Anxiolytic effects of acute Delta-9-Tetrahydrocannabinol (THC) administration in Zebrafish (Danio rerio)


  • Brayden Ritter MacEwan University


The current need for novel treatments of anxiety is at the forefront of mental health, with nearly 15% of Canadians indicating symptoms of Generalized Anxiety Disorder (GAD) in 2021, up from 13% in the previous year (Statistics Canada, 2021). The Zebrafish (Danio rerio) model organism allows for effective and efficient testing of new treatments, given their evolutionarily conserved anxiety pathway, the hypothalamus-pituitary-interrenal (HPI) axis, that acts nearly identically to the hypothalamus-pituitary-adrenal (HPA) axis in humans (Khan et al. 2017). Furthermore, zebrafish share a similar Endocannabinoid system to that of humans (Oltrabella et al. 2017), allowing for the exploration of the effects of cannabis, and its constituents. The present study aims to explore the anxiolytic effects of delta-9-tetrahydrocannabinol (THC), one of two of the most prevalent phytocannabinoids found in cannabis (the other being Cannabidiol)(Atakan, 2012). Fish will be exposed to THC at doses of 0.3 and 0.6mg/L which have well-established anxiolytic effects (Dahlén et al. 2021; Ruhl et al. 2014), as well as 1.0mg/L. Administration of the drug should result in decreased thigmotaxis within the open field test, indicating reduced anxiety. Zebrafish behaviour will be analyzed using a well-validated test of anxiety; the open field test. This test will allow for the measure of the proportion of time spent swimming near the edge of the tank (thigmotaxis) (Stewart et al. 2012), with a lower proportion of time spent in the thigmotaxic zone indicating reduced anxiety.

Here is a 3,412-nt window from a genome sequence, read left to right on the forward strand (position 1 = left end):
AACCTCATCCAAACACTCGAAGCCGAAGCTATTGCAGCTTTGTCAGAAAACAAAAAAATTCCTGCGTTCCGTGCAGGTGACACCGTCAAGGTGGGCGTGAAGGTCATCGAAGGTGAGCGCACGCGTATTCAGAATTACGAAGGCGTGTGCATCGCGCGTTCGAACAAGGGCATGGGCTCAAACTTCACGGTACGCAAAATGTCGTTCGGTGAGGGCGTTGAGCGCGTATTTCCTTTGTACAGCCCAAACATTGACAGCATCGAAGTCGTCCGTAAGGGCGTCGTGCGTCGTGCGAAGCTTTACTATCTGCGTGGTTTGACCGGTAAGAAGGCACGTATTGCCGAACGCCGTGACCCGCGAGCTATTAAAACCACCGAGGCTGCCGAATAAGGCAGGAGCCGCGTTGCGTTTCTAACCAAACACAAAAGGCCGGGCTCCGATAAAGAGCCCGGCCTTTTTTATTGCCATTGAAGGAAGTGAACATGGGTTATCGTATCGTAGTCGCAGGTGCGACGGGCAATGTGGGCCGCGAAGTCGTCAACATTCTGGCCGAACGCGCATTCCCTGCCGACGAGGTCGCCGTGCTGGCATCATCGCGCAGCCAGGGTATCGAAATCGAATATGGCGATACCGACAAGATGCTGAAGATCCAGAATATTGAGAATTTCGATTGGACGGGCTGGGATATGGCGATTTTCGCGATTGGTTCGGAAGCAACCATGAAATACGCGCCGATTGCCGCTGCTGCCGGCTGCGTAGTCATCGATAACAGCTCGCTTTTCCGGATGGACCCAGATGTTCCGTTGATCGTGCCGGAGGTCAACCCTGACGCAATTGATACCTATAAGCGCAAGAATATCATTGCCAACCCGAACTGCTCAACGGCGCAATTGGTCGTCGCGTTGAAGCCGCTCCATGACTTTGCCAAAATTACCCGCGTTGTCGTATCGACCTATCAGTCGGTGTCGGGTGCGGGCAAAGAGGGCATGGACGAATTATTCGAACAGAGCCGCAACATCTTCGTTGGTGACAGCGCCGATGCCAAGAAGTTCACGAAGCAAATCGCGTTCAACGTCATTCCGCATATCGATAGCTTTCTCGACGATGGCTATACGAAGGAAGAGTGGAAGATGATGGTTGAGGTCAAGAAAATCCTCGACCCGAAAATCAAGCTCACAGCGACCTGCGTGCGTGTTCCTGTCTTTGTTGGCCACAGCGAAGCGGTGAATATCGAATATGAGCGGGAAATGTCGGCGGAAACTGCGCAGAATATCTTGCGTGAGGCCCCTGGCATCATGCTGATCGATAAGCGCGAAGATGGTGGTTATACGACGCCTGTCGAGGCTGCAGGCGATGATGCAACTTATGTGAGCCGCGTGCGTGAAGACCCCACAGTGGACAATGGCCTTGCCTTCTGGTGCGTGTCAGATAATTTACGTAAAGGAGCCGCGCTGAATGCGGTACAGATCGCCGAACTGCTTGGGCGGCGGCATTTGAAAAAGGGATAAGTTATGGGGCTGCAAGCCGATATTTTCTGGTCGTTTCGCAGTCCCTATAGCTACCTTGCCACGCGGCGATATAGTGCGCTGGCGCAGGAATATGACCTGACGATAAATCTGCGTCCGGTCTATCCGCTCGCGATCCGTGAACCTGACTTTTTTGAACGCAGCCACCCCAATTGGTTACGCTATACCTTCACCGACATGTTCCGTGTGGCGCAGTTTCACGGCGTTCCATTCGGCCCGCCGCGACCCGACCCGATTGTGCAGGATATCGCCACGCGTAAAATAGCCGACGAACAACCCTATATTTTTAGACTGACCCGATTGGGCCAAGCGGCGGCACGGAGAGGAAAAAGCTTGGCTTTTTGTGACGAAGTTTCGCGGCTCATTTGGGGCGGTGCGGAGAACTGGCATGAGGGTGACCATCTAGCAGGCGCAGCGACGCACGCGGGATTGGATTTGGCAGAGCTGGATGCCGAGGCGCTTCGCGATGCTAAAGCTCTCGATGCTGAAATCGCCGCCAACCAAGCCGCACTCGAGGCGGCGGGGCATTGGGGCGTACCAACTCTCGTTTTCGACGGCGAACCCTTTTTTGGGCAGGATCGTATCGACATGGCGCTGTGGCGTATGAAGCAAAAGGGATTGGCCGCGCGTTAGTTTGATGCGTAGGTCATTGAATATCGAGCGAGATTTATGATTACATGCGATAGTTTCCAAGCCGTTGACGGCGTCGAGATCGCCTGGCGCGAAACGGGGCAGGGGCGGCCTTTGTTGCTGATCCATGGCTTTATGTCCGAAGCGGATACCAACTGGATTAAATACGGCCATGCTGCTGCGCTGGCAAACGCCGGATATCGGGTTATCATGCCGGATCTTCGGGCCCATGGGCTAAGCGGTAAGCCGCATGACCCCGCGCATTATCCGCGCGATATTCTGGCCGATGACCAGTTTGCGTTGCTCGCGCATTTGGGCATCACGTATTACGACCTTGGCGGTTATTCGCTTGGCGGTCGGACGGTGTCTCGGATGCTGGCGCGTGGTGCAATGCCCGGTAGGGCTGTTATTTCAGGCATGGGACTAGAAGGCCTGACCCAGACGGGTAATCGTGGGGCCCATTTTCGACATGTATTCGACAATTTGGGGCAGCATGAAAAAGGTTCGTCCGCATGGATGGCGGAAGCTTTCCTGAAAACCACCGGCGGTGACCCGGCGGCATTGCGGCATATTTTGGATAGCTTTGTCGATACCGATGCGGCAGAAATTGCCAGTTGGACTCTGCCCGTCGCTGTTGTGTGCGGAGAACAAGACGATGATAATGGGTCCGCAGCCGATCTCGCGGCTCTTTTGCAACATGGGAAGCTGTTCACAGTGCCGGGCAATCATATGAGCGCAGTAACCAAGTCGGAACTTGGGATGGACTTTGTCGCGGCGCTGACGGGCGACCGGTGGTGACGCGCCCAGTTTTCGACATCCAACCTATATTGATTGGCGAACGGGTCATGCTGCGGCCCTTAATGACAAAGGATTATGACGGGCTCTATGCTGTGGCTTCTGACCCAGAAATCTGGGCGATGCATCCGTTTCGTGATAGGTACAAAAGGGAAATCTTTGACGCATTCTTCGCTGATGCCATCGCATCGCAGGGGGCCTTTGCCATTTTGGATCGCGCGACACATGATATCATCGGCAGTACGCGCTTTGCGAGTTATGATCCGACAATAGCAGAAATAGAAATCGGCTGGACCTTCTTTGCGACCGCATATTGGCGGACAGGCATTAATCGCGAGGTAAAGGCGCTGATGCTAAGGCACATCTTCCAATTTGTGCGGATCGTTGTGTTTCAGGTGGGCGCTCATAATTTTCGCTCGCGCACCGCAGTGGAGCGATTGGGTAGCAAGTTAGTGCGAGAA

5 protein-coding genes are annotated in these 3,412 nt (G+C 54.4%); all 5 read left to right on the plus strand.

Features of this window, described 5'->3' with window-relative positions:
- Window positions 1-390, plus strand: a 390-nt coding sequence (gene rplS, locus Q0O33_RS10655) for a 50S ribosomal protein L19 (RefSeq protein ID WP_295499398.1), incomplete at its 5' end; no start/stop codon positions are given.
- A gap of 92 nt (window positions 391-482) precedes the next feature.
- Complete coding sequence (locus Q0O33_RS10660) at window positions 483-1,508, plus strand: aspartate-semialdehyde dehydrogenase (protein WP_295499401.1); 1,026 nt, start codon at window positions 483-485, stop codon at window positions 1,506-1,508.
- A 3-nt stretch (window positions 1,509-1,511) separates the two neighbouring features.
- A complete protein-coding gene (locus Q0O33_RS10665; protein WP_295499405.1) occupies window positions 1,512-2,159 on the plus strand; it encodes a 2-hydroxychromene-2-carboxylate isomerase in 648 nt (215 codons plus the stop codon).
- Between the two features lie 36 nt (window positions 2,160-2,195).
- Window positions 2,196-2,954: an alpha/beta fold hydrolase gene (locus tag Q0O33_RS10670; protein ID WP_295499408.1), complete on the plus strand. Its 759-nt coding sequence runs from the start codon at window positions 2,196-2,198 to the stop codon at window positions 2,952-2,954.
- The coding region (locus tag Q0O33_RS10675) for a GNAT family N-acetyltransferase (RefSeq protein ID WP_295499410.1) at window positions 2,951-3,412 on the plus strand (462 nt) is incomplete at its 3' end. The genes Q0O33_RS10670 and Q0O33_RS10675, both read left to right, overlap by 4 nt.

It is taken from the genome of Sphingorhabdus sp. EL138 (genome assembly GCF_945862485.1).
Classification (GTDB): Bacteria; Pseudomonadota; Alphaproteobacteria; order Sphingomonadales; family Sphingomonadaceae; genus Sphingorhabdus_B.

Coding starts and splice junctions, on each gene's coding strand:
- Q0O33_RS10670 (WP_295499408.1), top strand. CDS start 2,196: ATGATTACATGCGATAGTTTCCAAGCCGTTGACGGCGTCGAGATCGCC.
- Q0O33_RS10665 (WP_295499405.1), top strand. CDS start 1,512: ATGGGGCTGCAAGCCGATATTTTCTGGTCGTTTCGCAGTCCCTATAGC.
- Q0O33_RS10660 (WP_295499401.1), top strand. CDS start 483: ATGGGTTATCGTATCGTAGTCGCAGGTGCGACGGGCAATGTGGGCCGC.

Department: Psychology 

Faculty Mentor: Dr. Melike Schalomon